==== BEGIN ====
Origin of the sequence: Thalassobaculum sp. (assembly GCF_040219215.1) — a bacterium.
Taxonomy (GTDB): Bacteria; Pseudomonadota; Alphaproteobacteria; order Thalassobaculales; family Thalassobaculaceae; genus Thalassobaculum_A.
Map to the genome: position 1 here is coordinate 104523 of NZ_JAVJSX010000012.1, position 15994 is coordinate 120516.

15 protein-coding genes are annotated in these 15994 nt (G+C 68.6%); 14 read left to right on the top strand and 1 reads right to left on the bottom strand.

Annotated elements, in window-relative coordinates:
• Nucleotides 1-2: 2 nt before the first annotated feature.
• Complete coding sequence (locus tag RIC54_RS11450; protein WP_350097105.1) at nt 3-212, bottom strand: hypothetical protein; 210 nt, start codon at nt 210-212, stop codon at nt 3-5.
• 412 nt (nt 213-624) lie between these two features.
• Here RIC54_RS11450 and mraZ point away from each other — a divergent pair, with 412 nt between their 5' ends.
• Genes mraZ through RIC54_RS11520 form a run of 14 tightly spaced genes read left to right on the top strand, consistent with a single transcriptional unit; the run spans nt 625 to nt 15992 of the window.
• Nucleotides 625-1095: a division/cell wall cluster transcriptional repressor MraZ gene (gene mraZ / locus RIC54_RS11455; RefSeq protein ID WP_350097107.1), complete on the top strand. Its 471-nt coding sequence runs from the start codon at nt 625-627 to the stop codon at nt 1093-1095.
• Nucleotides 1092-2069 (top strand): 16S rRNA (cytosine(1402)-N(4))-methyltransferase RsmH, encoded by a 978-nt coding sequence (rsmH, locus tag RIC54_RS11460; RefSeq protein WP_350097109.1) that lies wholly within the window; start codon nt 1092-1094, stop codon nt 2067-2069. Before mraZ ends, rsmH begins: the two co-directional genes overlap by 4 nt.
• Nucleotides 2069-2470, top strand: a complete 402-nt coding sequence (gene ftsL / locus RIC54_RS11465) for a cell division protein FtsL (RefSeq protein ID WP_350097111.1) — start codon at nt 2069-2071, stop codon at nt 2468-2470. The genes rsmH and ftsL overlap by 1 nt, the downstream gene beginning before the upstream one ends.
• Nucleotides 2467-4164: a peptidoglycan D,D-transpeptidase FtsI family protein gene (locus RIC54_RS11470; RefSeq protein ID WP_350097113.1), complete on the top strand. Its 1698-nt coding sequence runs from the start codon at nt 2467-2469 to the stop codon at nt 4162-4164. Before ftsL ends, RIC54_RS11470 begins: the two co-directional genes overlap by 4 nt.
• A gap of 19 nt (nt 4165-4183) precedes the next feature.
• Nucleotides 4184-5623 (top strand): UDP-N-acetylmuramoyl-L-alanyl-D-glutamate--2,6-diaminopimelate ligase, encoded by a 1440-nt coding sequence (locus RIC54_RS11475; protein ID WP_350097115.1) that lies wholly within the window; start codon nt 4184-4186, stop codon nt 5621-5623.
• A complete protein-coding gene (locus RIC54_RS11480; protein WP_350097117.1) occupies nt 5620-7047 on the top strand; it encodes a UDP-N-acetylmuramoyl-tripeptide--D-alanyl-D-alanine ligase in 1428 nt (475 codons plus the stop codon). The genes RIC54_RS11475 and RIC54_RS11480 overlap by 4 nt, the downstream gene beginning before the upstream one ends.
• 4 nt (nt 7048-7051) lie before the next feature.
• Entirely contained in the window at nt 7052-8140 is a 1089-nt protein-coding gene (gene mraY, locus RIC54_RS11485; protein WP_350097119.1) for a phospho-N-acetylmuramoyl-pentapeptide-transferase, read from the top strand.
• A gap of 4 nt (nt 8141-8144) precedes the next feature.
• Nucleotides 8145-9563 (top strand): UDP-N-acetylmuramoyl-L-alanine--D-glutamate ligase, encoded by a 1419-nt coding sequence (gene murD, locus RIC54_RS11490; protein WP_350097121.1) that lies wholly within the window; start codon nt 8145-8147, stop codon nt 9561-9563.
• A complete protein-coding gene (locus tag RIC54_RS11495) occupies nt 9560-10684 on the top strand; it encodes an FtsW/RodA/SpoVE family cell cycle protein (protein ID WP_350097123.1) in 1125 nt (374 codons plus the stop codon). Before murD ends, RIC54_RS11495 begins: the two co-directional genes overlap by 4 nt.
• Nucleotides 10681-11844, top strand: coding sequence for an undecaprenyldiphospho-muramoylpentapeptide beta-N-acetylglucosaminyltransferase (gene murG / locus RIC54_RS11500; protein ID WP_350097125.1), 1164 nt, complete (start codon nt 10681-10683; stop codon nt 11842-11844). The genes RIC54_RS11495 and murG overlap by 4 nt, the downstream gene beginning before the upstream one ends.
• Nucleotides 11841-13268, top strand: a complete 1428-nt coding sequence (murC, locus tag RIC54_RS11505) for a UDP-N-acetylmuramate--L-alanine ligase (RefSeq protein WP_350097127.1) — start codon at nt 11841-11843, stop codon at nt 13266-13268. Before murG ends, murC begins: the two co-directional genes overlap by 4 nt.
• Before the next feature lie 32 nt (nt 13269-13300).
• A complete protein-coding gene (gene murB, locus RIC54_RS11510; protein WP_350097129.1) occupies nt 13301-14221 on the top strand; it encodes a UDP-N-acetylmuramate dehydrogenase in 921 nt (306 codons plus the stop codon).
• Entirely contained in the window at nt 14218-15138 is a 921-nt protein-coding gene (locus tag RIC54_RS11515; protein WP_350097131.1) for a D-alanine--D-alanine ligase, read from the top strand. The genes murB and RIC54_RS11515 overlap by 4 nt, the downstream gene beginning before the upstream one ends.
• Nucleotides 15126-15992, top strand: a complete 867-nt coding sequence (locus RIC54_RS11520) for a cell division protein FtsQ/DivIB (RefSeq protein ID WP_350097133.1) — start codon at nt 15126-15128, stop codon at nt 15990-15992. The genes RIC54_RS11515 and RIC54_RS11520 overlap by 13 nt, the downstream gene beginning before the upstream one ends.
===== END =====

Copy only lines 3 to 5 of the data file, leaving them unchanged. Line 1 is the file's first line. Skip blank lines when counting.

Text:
Map to the genome: position 1 here is coordinate 104523 of NZ_JAVJSX010000012.1, position 15994 is coordinate 120516.

15 protein-coding genes are annotated in these 15994 nt (G+C 68.6%); 14 read left to right on the top strand and 1 reads right to left on the bottom strand.

Annotated elements, in window-relative coordinates: